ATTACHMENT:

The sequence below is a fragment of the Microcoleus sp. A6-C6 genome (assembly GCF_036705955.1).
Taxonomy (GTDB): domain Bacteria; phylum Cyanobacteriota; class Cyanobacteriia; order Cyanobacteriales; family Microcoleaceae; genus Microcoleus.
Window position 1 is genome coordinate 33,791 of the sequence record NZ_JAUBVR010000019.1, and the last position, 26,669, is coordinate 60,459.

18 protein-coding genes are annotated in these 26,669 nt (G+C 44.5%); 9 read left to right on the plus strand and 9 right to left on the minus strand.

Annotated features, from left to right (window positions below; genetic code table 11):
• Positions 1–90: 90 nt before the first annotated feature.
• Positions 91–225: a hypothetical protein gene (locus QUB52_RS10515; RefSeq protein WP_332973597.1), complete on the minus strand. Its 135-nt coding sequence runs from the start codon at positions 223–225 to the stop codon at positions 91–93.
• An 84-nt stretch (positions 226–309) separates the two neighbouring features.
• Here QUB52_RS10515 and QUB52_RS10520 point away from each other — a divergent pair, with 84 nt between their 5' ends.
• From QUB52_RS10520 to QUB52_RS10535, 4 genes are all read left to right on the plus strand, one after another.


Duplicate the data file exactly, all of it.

The sequence below is a fragment of the Microcoleus sp. A6-C6 genome (assembly GCF_036705955.1).
Taxonomy (GTDB): domain Bacteria; phylum Cyanobacteriota; class Cyanobacteriia; order Cyanobacteriales; family Microcoleaceae; genus Microcoleus.
Window position 1 is genome coordinate 33,791 of the sequence record NZ_JAUBVR010000019.1, and the last position, 26,669, is coordinate 60,459.

18 protein-coding genes are annotated in these 26,669 nt (G+C 44.5%); 9 read left to right on the plus strand and 9 right to left on the minus strand.

Annotated features, from left to right (window positions below; genetic code table 11):
• Positions 1–90: 90 nt before the first annotated feature.
• Positions 91–225: a hypothetical protein gene (locus QUB52_RS10515; RefSeq protein WP_332973597.1), complete on the minus strand. Its 135-nt coding sequence runs from the start codon at positions 223–225 to the stop codon at positions 91–93.
• An 84-nt stretch (positions 226–309) separates the two neighbouring features.
• Here QUB52_RS10515 and QUB52_RS10520 point away from each other — a divergent pair, with 84 nt between their 5' ends.
• From QUB52_RS10520 to QUB52_RS10535, 4 genes are all read left to right on the plus strand, one after another.